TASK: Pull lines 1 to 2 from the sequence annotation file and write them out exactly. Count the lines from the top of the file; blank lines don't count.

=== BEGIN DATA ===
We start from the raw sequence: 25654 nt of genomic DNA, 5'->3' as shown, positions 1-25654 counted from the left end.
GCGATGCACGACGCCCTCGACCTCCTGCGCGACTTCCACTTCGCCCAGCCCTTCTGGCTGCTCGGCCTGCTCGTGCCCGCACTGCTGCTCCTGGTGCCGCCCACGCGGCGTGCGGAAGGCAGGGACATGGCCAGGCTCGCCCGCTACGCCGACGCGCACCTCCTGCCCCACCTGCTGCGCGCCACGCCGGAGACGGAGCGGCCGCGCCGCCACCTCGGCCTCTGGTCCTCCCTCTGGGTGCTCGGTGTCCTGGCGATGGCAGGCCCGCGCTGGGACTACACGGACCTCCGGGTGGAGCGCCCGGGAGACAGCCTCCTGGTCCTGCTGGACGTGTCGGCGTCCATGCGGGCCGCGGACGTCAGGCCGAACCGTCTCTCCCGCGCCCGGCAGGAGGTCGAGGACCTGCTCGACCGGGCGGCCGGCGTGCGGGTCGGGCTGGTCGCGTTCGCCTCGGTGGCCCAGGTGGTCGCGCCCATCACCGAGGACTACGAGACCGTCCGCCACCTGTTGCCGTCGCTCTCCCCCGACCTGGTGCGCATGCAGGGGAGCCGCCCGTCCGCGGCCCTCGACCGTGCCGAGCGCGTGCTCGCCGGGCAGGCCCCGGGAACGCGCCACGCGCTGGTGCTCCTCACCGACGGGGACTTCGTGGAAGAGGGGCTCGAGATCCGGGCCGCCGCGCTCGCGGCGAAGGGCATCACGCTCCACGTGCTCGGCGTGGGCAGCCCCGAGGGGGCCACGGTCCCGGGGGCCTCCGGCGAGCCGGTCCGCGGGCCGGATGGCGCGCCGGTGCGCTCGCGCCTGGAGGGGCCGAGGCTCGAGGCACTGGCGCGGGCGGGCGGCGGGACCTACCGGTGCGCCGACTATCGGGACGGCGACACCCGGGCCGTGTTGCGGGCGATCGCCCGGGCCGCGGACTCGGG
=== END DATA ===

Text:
We start from the raw sequence: 25654 nt of genomic DNA, 5'->3' as shown, positions 1-25654 counted from the left end.
GCGATGCACGACGCCCTCGACCTCCTGCGCGACTTCCACTTCGCCCAGCCCTTCTGGCTGCTCGGCCTGCTCGTGCCCGCACTGCTGCTCCTGGTGCCGCCCACGCGGCGTGCGGAAGGCAGGGACATGGCCAGGCTCGCCCGCTACGCCGACGCGCACCTCCTGCCCCACCTGCTGCGCGCCACGCCGGAGACGGAGCGGCCGCGCCGCCACCTCGGCCTCTGGTCCTCCCTCTGGGTGCTCGGTGTCCTGGCGATGGCAGGCCCGCGCTGGGACTACACGGACCTCCGGGTGGAGCGCCCGGGAGACAGCCTCCTGGTCCTGCTGGACGTGTCGGCGTCCATGCGGGCCGCGGACGTCAGGCCGAACCGTCTCTCCCGCGCCCGGCAGGAGGTCGAGGACCTGCTCGACCGGGCGGCCGGCGTGCGGGTCGGGCTGGTCGCGTTCGCCTCGGTGGCCCAGGTGGTCGCGCCCATCACCGAGGACTACGAGACCGTCCGCCACCTGTTGCCGTCGCTCTCCCCCGACCTGGTGCGCATGCAGGGGAGCCGCCCGTCCGCGGCCCTCGACCGTGCCGAGCGCGTGCTCGCCGGGCAGGCCCCGGGAACGCGCCACGCGCTGGTGCTCCTCACCGACGGGGACTTCGTGGAAGAGGGGCTCGAGATCCGGGCCGCCGCGCTCGCGGCGAAGGGCATCACGCTCCACGTGCTCGGCGTGGGCAGCCCCGAGGGGGCCACGGTCCCGGGGGCCTCCGGCGAGCCGGTCCGCGGGCCGGATGGCGCGCCGGTGCGCTCGCGCCTGGAGGGGCCGAGGCTCGAGGCACTGGCGCGGGCGGGCGGCGGGACCTACCGGTGCGCCGACTATCGGGACGGCGACACCCGGGCCGTGTTGCGGGCGATCGCCCGGGCCGCGGACTCGGG